Industrial Prospects Bring Hope For 2013

The Gadsden-Etowah Industrial Development Authority will start 2013 with seven active industrial prospects considering locating here, which is more activity than a year ago, according to Executive Director Mike McCain.

McCain in an interview said the prospects include automotive and aviation related industries, metal fabrication, an electronic components manufacturer and a food equipment manufacturing company.

“We’ve got some good project activity, which is encouraging,” he said.

McCain said decisions on most of the projects would be made sometime in 2013.

A site at the Airport Industrial Park is a semifinalist as a location for an overseas electronic components manufacturer that would employ 400 to 450, and a decision should be made before the end of January.

The site also is under consideration as a location for an automotive manufacturer that would employ 450 people, he said. A decision is expected in the first quarter of the year.

McCain said a secondary site is available if both prospects choose Gadsden.

“This will be a first-come, first-serve type of deal,” he said.

Sites near the airport are under consideration by two aviation-related companies, McCain said. Both are long term and there is no timetable for a decision.

A food equipment manufacturing company is evaluating an available building in the Gadsden Industrial Park. A decision is expected by spring.

An out-of-state company has made an offer to purchase an existing building for a small metal fabricating plant. McCain said that project should be completed in January or February.

Gadsden is a finalist for a project involving an existing building for a processing operation that would create about 100 new jobs, McCain said. A decision is expected in the first quarter of the year.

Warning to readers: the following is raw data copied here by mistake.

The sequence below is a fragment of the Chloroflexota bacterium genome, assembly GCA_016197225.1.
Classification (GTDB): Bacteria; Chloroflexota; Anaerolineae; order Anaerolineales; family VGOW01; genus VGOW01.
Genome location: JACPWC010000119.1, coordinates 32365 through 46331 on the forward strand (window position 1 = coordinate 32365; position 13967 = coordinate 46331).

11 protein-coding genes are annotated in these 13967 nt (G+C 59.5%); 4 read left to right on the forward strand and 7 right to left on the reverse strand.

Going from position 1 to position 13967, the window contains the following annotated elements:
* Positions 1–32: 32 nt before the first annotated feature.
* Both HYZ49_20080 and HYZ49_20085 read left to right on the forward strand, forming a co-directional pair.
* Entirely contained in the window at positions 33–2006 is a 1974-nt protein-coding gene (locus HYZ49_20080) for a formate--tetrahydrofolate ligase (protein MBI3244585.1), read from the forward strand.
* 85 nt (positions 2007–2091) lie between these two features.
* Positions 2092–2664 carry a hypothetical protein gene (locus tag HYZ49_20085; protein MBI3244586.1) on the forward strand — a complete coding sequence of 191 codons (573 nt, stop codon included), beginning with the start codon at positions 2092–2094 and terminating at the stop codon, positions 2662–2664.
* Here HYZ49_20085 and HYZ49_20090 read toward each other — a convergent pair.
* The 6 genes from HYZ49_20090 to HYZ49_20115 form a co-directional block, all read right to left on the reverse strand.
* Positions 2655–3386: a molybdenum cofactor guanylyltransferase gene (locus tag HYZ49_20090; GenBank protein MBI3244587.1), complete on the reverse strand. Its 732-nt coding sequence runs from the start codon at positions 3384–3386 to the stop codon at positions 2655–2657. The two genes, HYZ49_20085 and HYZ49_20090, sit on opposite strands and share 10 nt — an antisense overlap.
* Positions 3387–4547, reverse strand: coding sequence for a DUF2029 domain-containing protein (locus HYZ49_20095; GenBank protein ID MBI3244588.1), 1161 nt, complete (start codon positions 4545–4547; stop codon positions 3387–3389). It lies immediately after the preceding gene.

McCain said the Etowah County Commission site at Little Canoe Creek now is listed by the state’s database as an available industrial site, which required a good bit of work. Additional work is under way to have the site designated as an industrial “megasite,” which will require additional engineering and environmental work and other documentation.

“We’ve been working with them on that,” McCain said.

One of IDA’s goals for 2013, McCain said, is to help influence the creation or retention of 500 direct or indirect jobs.

“That’s ambitious,” he said, “but we aim not only to hit it, but exceed it.”

The IDA will continue to focus on recruiting jobs paying more than $10 an hour, fringe benefits.

McCain said most of the industrial activity in the Southeast is automotive related, since the original equipment manufacturers have been increasing production. That has resulted in volumes that justify second- and third-tier manufacturers to expand and add new facilities.

“It would be remiss of us not to take advantage of that opportunity,” McCain said, noting that Gadsden is “almost exactly” in the middle between the Mercedes-Benz plant in Vance and the Volkswagen plant in Chattanooga. Gadsden’s proximity to Honda in Lincoln also reduces freight costs and transit time.

McCain said those second- and third-tier suppliers usually supply multiple companies.

By Andy Powell
Times Staff Writer